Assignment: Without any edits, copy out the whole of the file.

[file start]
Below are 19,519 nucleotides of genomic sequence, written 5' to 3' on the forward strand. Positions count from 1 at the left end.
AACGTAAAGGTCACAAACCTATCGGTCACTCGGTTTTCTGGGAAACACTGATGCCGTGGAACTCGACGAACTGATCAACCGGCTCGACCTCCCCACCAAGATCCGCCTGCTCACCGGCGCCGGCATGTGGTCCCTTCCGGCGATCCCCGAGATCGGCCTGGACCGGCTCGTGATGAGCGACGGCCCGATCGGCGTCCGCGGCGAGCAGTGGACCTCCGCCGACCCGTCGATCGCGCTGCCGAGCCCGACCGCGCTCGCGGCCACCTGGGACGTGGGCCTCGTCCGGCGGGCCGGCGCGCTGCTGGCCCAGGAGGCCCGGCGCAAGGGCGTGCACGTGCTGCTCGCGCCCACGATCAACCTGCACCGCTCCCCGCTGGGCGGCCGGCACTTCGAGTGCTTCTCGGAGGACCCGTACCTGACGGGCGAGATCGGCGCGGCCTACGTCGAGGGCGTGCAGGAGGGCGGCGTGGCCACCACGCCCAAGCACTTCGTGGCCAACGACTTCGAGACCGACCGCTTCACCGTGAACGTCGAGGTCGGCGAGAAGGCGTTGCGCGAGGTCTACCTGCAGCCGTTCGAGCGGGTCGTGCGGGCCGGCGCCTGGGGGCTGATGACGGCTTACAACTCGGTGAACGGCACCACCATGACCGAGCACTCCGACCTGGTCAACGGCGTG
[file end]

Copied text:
Below are 19,519 nucleotides of genomic sequence, written 5' to 3' on the forward strand. Positions count from 1 at the left end.
AACGTAAAGGTCACAAACCTATCGGTCACTCGGTTTTCTGGGAAACACTGATGCCGTGGAACTCGACGAACTGATCAACCGGCTCGACCTCCCCACCAAGATCCGCCTGCTCACCGGCGCCGGCATGTGGTCCCTTCCGGCGATCCCCGAGATCGGCCTGGACCGGCTCGTGATGAGCGACGGCCCGATCGGCGTCCGCGGCGAGCAGTGGACCTCCGCCGACCCGTCGATCGCGCTGCCGAGCCCGACCGCGCTCGCGGCCACCTGGGACGTGGGCCTCGTCCGGCGGGCCGGCGCGCTGCTGGCCCAGGAGGCCCGGCGCAAGGGCGTGCACGTGCTGCTCGCGCCCACGATCAACCTGCACCGCTCCCCGCTGGGCGGCCGGCACTTCGAGTGCTTCTCGGAGGACCCGTACCTGACGGGCGAGATCGGCGCGGCCTACGTCGAGGGCGTGCAGGAGGGCGGCGTGGCCACCACGCCCAAGCACTTCGTGGCCAACGACTTCGAGACCGACCGCTTCACCGTGAACGTCGAGGTCGGCGAGAAGGCGTTGCGCGAGGTCTACCTGCAGCCGTTCGAGCGGGTCGTGCGGGCCGGCGCCTGGGGGCTGATGACGGCTTACAACTCGGTGAACGGCACCACCATGACCGAGCACTCCGACCTGGTCAACGGCGTG